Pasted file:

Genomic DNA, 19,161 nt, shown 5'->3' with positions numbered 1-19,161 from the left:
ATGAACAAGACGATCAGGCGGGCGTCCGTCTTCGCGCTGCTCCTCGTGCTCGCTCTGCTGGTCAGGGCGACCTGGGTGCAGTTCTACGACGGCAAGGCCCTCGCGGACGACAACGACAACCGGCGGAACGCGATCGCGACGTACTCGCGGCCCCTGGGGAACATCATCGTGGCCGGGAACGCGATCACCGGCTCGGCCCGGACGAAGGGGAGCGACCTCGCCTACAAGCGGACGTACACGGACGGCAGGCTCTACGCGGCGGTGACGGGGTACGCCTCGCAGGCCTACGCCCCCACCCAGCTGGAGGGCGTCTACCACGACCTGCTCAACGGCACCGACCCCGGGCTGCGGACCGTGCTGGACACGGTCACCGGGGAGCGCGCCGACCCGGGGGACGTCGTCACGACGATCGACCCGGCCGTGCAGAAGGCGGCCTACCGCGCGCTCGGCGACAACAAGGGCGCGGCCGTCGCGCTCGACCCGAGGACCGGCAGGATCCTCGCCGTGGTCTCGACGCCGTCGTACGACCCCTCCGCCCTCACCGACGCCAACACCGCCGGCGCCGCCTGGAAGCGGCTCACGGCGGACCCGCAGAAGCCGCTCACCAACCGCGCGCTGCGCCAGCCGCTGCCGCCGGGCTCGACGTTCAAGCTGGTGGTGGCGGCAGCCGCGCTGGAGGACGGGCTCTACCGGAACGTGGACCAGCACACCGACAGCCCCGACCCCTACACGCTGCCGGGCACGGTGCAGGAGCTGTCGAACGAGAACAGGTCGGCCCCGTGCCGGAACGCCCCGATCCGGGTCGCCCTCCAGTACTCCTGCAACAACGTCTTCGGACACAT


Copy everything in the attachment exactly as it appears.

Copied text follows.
Genomic DNA, 19,161 nt, shown 5'->3' with positions numbered 1-19,161 from the left:
ATGAACAAGACGATCAGGCGGGCGTCCGTCTTCGCGCTGCTCCTCGTGCTCGCTCTGCTGGTCAGGGCGACCTGGGTGCAGTTCTACGACGGCAAGGCCCTCGCGGACGACAACGACAACCGGCGGAACGCGATCGCGACGTACTCGCGGCCCCTGGGGAACATCATCGTGGCCGGGAACGCGATCACCGGCTCGGCCCGGACGAAGGGGAGCGACCTCGCCTACAAGCGGACGTACACGGACGGCAGGCTCTACGCGGCGGTGACGGGGTACGCCTCGCAGGCCTACGCCCCCACCCAGCTGGAGGGCGTCTACCACGACCTGCTCAACGGCACCGACCCCGGGCTGCGGACCGTGCTGGACACGGTCACCGGGGAGCGCGCCGACCCGGGGGACGTCGTCACGACGATCGACCCGGCCGTGCAGAAGGCGGCCTACCGCGCGCTCGGCGACAACAAGGGCGCGGCCGTCGCGCTCGACCCGAGGACCGGCAGGATCCTCGCCGTGGTCTCGACGCCGTCGTACGACCCCTCCGCCCTCACCGACGCCAACACCGCCGGCGCCGCCTGGAAGCGGCTCACGGCGGACCCGCAGAAGCCGCTCACCAACCGCGCGCTGCGCCAGCCGCTGCCGCCGGGCTCGACGTTCAAGCTGGTGGTGGCGGCAGCCGCGCTGGAGGACGGGCTCTACCGGAACGTGGACCAGCACACCGACAGCCCCGACCCCTACACGCTGCCGGGCACGGTGCAGGAGCTGTCGAACGAGAACAGGTCGGCCCCGTGCCGGAACGCCCCGATCCGGGTCGCCCTCCAGTACTCCTGCAACAACGTCTTCGGACACAT